Welcome back to the Immigration Lawyer Blog, where we discuss all things immigration. In this video, attorney Jacob Sapochnick discusses the latest immigration legislation, otherwise known as the U.S. Citizenship Act of 2021.
So, what is this new bill all about and how can it benefit your family?
Keep on watching to learn more.
We have very exciting news for you today. We are pleased to report that Biden and congressional Democrats have introduced a brand-new piece of legislation known as the U.S. Citizenship Act of 2021. While his new bill has not yet become law, it is creating a lot of buzz because it proposes an earned path to citizenship for millions of undocumented immigrants who were in the United States on or before January 1, 2021.
The new bill would create a “fast track” green card application process for certain types of immigrants including DACA recipients, those who qualify for Temporary Protected Status (TPS), and farm workers who can demonstrate their work history.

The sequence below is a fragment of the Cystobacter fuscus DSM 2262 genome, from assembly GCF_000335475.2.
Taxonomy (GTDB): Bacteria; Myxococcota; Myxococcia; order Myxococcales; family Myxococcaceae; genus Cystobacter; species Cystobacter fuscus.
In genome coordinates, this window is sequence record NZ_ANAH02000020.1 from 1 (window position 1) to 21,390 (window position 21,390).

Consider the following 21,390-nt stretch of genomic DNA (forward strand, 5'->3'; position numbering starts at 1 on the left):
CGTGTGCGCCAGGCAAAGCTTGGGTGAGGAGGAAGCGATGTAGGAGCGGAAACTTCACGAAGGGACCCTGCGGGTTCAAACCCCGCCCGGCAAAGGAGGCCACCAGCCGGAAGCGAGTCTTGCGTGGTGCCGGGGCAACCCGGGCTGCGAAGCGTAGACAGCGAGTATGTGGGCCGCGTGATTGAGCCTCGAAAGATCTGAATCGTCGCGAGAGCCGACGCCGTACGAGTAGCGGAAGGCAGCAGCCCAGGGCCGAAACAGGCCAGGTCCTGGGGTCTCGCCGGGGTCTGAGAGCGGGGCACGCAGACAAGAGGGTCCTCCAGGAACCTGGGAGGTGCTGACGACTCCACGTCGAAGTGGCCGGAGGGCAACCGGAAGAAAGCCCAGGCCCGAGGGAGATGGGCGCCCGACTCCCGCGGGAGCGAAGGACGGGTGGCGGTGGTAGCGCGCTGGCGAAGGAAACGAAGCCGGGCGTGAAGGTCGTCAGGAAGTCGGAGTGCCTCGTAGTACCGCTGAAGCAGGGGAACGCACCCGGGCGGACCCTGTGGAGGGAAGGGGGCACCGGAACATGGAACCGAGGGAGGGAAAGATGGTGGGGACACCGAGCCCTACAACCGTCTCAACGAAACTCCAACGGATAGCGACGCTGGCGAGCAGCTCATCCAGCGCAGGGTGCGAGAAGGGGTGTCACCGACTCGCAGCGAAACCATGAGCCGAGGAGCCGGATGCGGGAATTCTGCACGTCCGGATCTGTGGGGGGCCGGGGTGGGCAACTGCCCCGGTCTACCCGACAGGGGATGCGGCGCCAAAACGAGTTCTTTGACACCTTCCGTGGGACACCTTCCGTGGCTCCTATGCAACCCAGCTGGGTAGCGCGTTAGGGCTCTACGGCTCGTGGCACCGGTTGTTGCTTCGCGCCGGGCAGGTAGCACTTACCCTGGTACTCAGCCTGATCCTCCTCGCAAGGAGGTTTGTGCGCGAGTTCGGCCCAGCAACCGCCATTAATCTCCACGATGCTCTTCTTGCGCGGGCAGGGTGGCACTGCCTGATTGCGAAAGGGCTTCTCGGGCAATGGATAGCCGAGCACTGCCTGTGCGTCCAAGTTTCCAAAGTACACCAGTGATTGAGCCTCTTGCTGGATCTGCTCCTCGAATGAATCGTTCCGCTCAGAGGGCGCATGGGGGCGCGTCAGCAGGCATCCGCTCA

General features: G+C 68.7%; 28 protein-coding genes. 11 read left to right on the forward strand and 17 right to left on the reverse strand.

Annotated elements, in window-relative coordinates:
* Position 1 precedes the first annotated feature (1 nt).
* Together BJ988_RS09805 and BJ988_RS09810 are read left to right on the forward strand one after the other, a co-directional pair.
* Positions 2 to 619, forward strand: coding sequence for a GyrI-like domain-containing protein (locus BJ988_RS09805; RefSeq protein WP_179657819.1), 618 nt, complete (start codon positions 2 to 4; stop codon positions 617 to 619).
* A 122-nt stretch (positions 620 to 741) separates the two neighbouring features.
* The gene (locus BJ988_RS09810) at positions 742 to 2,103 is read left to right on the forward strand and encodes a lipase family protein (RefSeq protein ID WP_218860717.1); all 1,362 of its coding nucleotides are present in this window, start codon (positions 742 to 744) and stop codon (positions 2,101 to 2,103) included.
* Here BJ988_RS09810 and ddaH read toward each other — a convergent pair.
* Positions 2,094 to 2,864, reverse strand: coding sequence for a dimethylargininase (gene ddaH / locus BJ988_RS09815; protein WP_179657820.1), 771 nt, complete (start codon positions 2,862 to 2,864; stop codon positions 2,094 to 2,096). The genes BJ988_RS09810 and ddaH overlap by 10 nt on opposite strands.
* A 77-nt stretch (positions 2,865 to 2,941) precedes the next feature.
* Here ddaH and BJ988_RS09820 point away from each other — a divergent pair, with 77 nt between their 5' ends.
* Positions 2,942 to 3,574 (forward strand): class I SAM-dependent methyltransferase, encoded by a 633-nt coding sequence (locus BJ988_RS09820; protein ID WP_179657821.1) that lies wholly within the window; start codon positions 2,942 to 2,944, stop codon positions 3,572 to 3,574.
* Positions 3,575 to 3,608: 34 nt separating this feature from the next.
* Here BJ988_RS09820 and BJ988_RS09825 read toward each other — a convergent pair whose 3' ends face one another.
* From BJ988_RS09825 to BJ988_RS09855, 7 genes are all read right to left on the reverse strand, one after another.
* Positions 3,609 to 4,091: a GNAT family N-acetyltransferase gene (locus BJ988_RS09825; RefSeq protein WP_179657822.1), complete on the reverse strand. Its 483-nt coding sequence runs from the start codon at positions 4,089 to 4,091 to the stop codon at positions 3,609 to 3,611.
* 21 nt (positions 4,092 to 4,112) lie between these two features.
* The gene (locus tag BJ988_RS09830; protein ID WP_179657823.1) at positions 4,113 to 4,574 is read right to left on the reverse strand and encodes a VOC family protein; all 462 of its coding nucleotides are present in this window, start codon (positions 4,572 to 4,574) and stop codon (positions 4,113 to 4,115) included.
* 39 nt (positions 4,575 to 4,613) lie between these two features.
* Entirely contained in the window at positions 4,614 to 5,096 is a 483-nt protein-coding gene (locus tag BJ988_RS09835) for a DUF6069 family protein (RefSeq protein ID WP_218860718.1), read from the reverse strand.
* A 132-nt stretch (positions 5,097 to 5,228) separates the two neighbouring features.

The introduction of this bill is significant, because it appears that Congress is finally gearing up to compromise and pass a comprehensive immigration reform package for the first time in decades.
What are the main highlights of the bill?
The bill makes the following proposals:
- Establishes an 8-year path to citizenship for undocumented immigrants who arrived in the United States by January 1, 2021
- Provides an expedited path to citizenship for farm workers, those eligible for Temporary Protected Status, and undocumented young people who arrived to the U.S. as children with temporary status under DACA
- Establishes Lawful Prospective Immigrant Status for 6 years
- Replaces the word “alien” with “non-citizen” under immigration law
- Raises the per-country visa caps on family and employment-based legal immigration numbers
- Repeals the penalty that prohibits undocumented immigrants who leave the country from returning to the U.S. for between 3- and 10-years (repeals the 3 and 10-year bars) to allow for families to stay together without the need to file a waiver of inadmissibility
- Expands transitional antidrug task forces in Central America
- Increases funding for technology at the southern border